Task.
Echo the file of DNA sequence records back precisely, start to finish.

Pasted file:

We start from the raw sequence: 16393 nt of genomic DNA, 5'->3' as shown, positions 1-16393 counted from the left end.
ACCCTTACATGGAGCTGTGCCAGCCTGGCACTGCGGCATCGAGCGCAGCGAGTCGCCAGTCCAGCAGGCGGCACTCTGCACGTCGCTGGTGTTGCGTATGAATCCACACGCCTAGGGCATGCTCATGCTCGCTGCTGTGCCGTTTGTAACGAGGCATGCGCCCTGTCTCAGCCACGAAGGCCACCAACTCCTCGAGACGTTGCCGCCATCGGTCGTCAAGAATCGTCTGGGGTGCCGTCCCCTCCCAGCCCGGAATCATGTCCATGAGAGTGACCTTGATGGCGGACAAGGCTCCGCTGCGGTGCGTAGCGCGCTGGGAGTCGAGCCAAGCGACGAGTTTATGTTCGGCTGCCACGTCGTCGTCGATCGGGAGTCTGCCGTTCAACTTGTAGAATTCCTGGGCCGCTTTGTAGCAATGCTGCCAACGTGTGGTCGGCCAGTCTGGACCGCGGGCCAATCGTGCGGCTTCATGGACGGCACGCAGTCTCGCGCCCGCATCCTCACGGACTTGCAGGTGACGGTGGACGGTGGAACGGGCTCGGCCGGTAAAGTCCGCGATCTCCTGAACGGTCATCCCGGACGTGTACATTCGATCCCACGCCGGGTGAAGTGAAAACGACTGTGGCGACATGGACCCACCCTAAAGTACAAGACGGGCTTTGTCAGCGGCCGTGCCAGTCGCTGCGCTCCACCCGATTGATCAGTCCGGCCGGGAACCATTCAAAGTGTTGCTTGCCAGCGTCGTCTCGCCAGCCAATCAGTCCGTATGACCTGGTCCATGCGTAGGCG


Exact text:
We start from the raw sequence: 16393 nt of genomic DNA, 5'->3' as shown, positions 1-16393 counted from the left end.
ACCCTTACATGGAGCTGTGCCAGCCTGGCACTGCGGCATCGAGCGCAGCGAGTCGCCAGTCCAGCAGGCGGCACTCTGCACGTCGCTGGTGTTGCGTATGAATCCACACGCCTAGGGCATGCTCATGCTCGCTGCTGTGCCGTTTGTAACGAGGCATGCGCCCTGTCTCAGCCACGAAGGCCACCAACTCCTCGAGACGTTGCCGCCATCGGTCGTCAAGAATCGTCTGGGGTGCCGTCCCCTCCCAGCCCGGAATCATGTCCATGAGAGTGACCTTGATGGCGGACAAGGCTCCGCTGCGGTGCGTAGCGCGCTGGGAGTCGAGCCAAGCGACGAGTTTATGTTCGGCTGCCACGTCGTCGTCGATCGGGAGTCTGCCGTTCAACTTGTAGAATTCCTGGGCCGCTTTGTAGCAATGCTGCCAACGTGTGGTCGGCCAGTCTGGACCGCGGGCCAATCGTGCGGCTTCATGGACGGCACGCAGTCTCGCGCCCGCATCCTCACGGACTTGCAGGTGACGGTGGACGGTGGAACGGGCTCGGCCGGTAAAGTCCGCGATCTCCTGAACGGTCATCCCGGACGTGTACATTCGATCCCACGCCGGGTGAAGTGAAAACGACTGTGGCGACATGGACCCACCCTAAAGTACAAGACGGGCTTTGTCAGCGGCCGTGCCAGTCGCTGCGCTCCACCCGATTGATCAGTCCGGCCGGGAACCATTCAAAGTGTTGCTTGCCAGCGTCGTCTCGCCAGCCAATCAGTCCGTATGACCTGGTCCATGCGTAGGCG